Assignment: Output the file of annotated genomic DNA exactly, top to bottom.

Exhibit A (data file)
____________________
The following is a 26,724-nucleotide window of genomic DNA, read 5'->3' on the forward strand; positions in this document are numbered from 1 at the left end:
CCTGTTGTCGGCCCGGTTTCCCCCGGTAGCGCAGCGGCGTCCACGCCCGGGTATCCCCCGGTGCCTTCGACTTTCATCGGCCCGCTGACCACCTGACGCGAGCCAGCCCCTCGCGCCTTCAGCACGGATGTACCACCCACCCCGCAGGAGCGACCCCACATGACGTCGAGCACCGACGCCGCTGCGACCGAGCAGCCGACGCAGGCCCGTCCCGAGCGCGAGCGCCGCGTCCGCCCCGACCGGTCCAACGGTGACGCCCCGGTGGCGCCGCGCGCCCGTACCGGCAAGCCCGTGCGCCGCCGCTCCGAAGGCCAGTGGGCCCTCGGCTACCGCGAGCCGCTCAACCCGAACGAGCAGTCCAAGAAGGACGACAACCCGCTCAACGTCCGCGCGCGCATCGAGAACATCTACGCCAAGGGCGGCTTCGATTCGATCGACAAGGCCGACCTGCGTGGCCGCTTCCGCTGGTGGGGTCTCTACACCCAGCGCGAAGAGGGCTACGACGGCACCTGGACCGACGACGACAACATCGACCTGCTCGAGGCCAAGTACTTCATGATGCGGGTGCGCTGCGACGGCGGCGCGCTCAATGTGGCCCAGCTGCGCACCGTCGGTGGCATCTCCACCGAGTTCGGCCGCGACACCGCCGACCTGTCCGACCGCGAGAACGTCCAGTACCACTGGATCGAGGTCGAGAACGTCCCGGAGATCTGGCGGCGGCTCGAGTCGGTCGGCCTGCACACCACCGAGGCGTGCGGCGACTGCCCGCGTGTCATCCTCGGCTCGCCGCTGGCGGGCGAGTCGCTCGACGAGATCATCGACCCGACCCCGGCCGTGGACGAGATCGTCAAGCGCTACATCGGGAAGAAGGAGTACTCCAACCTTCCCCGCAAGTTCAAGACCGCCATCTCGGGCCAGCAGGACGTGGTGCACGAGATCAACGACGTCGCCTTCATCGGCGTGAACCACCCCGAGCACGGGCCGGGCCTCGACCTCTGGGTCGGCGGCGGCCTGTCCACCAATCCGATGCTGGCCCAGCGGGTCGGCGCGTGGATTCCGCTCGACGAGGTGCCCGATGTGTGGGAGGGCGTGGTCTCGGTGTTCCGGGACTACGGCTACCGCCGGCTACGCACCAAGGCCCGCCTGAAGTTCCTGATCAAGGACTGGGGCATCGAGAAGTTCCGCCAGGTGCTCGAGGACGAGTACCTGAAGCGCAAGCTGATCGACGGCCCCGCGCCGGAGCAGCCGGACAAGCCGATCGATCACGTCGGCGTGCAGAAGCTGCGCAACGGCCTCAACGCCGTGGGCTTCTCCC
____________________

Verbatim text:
The following is a 26,724-nucleotide window of genomic DNA, read 5'->3' on the forward strand; positions in this document are numbered from 1 at the left end:
CCTGTTGTCGGCCCGGTTTCCCCCGGTAGCGCAGCGGCGTCCACGCCCGGGTATCCCCCGGTGCCTTCGACTTTCATCGGCCCGCTGACCACCTGACGCGAGCCAGCCCCTCGCGCCTTCAGCACGGATGTACCACCCACCCCGCAGGAGCGACCCCACATGACGTCGAGCACCGACGCCGCTGCGACCGAGCAGCCGACGCAGGCCCGTCCCGAGCGCGAGCGCCGCGTCCGCCCCGACCGGTCCAACGGTGACGCCCCGGTGGCGCCGCGCGCCCGTACCGGCAAGCCCGTGCGCCGCCGCTCCGAAGGCCAGTGGGCCCTCGGCTACCGCGAGCCGCTCAACCCGAACGAGCAGTCCAAGAAGGACGACAACCCGCTCAACGTCCGCGCGCGCATCGAGAACATCTACGCCAAGGGCGGCTTCGATTCGATCGACAAGGCCGACCTGCGTGGCCGCTTCCGCTGGTGGGGTCTCTACACCCAGCGCGAAGAGGGCTACGACGGCACCTGGACCGACGACGACAACATCGACCTGCTCGAGGCCAAGTACTTCATGATGCGGGTGCGCTGCGACGGCGGCGCGCTCAATGTGGCCCAGCTGCGCACCGTCGGTGGCATCTCCACCGAGTTCGGCCGCGACACCGCCGACCTGTCCGACCGCGAGAACGTCCAGTACCACTGGATCGAGGTCGAGAACGTCCCGGAGATCTGGCGGCGGCTCGAGTCGGTCGGCCTGCACACCACCGAGGCGTGCGGCGACTGCCCGCGTGTCATCCTCGGCTCGCCGCTGGCGGGCGAGTCGCTCGACGAGATCATCGACCCGACCCCGGCCGTGGACGAGATCGTCAAGCGCTACATCGGGAAGAAGGAGTACTCCAACCTTCCCCGCAAGTTCAAGACCGCCATCTCGGGCCAGCAGGACGTGGTGCACGAGATCAACGACGTCGCCTTCATCGGCGTGAACCACCCCGAGCACGGGCCGGGCCTCGACCTCTGGGTCGGCGGCGGCCTGTCCACCAATCCGATGCTGGCCCAGCGGGTCGGCGCGTGGATTCCGCTCGACGAGGTGCCCGATGTGTGGGAGGGCGTGGTCTCGGTGTTCCGGGACTACGGCTACCGCCGGCTACGCACCAAGGCCCGCCTGAAGTTCCTGATCAAGGACTGGGGCATCGAGAAGTTCCGCCAGGTGCTCGAGGACGAGTACCTGAAGCGCAAGCTGATCGACGGCCCCGCGCCGGAGCAGCCGGACAAGCCGATCGATCACGTCGGCGTGCAGAAGCTGCGCAACGGCCTCAACGCCGTGGGCTTCTCCC